There are two photographs hanging in my bedroom. These pictures are not of temples, deity, church
authorities or the environment. They are not even wedding pictures or photographs of Tina, my
charming six-year-old daughter.
The pictures are of me and were placed on the wall by my adorable wife at an angle so strategic I can't
miss them even if I wake up gum-eyed.
If I had any power to remove them without hurting her feelings I would have long ago done so. I have
awakened to those pictures for the past eighteen years, and I probably will continue to do so forever
unless she repents of confronting me with them. The pictures are so important to her that I guess they
would be the first treasures she would have to remove if we had to evacuate our house in an
The pictures capture two contrasting periods in my life. In one I look seedy, tacky, sullen and unloving,
sorely worn out and breaking up. All these features are indications of wrong choices I was making at
the time the picture was taken. These wrong choices involved the company I kept, where and how I
spent my time, and what I put into my body.
From the picture I learn that the body is a mirror of what we think, eat and drink, and how we act.
Every time I look at it, I feel repulsed by recklessness that allows wine and tobacco to make a ruinous
mockery of the lives of those who are seduced by their appeal. The picture reminds me of the distress
and hurt I caused family members as I pursued a selfish, dissolute lifestyle. The image the picture throws
at me is so grotesque I feel instant shame whenever I see it.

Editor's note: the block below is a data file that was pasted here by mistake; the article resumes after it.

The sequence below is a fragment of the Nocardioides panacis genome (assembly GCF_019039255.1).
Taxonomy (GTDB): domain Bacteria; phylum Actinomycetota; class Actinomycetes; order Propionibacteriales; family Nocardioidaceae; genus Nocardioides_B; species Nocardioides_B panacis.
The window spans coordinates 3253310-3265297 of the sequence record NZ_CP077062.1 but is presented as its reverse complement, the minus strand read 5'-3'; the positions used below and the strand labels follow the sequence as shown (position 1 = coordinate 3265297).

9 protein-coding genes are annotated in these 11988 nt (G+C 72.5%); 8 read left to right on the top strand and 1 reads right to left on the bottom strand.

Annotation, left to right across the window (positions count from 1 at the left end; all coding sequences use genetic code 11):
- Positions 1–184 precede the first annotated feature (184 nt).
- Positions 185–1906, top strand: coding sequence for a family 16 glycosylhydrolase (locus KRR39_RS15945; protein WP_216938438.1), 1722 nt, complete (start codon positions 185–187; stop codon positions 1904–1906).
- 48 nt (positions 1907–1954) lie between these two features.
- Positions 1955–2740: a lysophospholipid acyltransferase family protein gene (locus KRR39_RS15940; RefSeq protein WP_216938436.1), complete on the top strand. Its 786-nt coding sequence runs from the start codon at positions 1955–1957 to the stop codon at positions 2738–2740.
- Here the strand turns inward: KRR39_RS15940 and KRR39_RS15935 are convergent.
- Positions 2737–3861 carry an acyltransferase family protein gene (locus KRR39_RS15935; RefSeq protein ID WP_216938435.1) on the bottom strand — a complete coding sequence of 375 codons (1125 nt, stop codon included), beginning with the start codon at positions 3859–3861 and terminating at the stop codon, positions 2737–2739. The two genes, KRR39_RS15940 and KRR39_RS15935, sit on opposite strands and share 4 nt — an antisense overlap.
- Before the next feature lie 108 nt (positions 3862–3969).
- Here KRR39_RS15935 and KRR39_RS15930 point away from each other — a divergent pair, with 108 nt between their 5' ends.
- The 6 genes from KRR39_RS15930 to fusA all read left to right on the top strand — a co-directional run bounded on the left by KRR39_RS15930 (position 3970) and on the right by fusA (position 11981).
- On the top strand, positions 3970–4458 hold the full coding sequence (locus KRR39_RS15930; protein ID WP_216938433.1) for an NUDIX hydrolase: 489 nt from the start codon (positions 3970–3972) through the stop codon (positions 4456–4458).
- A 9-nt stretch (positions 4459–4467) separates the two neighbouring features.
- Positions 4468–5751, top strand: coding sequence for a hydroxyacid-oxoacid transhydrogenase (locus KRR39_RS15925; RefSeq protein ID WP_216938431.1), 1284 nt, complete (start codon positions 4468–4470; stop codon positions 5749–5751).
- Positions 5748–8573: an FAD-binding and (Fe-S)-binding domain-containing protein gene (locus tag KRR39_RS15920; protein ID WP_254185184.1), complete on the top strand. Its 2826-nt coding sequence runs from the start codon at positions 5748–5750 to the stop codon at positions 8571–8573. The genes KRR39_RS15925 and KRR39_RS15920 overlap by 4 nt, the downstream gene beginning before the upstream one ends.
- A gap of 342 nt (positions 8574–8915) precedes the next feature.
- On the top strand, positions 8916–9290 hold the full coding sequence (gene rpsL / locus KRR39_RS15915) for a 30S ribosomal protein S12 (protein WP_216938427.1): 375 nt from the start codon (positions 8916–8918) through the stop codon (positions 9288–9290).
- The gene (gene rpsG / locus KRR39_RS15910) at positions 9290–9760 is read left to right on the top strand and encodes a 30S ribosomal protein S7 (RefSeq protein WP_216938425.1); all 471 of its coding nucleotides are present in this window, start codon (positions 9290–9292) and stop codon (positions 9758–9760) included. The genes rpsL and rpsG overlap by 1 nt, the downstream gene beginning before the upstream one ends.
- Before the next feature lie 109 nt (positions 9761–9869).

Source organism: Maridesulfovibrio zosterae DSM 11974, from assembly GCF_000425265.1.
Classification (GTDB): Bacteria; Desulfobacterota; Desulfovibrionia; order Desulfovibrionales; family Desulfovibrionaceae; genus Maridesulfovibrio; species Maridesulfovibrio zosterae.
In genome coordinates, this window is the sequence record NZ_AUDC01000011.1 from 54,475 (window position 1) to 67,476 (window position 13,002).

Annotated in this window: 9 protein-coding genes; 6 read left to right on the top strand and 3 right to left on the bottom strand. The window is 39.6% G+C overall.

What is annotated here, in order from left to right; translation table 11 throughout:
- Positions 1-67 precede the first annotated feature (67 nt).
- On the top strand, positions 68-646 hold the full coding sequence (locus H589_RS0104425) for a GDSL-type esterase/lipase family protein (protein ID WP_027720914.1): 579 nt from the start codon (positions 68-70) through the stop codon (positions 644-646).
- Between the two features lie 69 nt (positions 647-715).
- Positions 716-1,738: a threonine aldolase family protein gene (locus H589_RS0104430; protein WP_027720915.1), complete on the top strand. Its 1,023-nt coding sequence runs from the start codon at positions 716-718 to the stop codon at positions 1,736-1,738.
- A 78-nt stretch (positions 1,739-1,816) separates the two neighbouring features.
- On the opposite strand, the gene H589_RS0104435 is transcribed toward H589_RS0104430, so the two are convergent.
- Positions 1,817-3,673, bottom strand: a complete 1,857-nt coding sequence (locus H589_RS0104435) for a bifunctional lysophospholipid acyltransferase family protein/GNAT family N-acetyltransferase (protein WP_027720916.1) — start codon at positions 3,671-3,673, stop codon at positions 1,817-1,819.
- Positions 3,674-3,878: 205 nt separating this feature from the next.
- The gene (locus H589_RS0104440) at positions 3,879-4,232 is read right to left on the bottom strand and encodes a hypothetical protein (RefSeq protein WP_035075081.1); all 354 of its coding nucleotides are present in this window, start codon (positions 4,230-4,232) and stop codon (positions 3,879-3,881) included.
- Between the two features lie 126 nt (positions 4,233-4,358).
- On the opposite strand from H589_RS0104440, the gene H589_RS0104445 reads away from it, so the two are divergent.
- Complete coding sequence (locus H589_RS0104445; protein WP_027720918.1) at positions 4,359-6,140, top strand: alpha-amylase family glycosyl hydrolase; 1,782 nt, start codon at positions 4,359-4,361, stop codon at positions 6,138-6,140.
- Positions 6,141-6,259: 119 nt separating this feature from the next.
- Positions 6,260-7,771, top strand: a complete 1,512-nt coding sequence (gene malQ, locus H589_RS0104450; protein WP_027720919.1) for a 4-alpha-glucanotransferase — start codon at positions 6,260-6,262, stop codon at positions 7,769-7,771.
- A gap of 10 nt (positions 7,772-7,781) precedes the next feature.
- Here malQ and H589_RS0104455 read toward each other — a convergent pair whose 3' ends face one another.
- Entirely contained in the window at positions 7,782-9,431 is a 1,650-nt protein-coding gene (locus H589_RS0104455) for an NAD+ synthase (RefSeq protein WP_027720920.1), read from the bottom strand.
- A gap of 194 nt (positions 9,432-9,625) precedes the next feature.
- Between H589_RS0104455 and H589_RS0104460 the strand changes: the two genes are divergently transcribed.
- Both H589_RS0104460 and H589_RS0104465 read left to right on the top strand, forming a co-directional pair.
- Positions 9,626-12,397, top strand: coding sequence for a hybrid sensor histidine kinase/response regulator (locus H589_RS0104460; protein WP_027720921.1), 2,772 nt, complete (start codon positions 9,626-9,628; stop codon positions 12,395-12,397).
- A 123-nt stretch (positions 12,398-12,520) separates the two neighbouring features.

In the other photograph, I look exactly the opposite -- clean, invigorated, appreciated and appreciating.
I am radiating wellbeing and faith in living. The renewal and rejuvenation speak of temporal salvation
and the power of the atonement. My reinvigorated life was an answer to years of dogged prayers by
my immediate family and my parents that the Lord would help me give up the self-destructive habits I
had cultivated and honed over time.
The gift of a new life was delivered to me by missionaries. In the course of receiving instructions
regarding the Word of Wisdom, it became obvious that I had issues to resolve. Of course, I violently
rejected it at first and swiftly cited scriptures to bear me out. Then I smelled a conspiracy between my
wife and the missionaries and threatened to call off further discussions.
I was concerned about what my friends would say if I failed to show up at the clubhouse or if I turned
down their offer of a drink. Denying the hospitality of friends was worse than betrayal, and I told the
priesthood brethren so. But with love and persuasion, the missionaries and the local church leaders
gradually led me to appreciate the life-altering blessings I could receive in obeying the Word of
Wisdom. They challenged me to take care of myself first and see if my friends would not respect my
ability to control myself.
Though I took their counsel to heart, I had no intention of dropping the habit because the natural man in
me wouldn't be easily persuaded after being so used to gratifying every craving.
I also felt conflicted about some traditions I found difficult to abandon. I grew up in a country where
there are no laws regulating the age where a person is qualified to drink alcohol. If there were any such
laws at all, they were not enforced.
In fact, even young children in my culture are exposed to the habit of drinking. Alcoholic beverages are
pretty much part of life from infancy. I remember that babies who lost their mothers at birth - and there
were many because women often died in labor due to non-existent health care - were usually sedated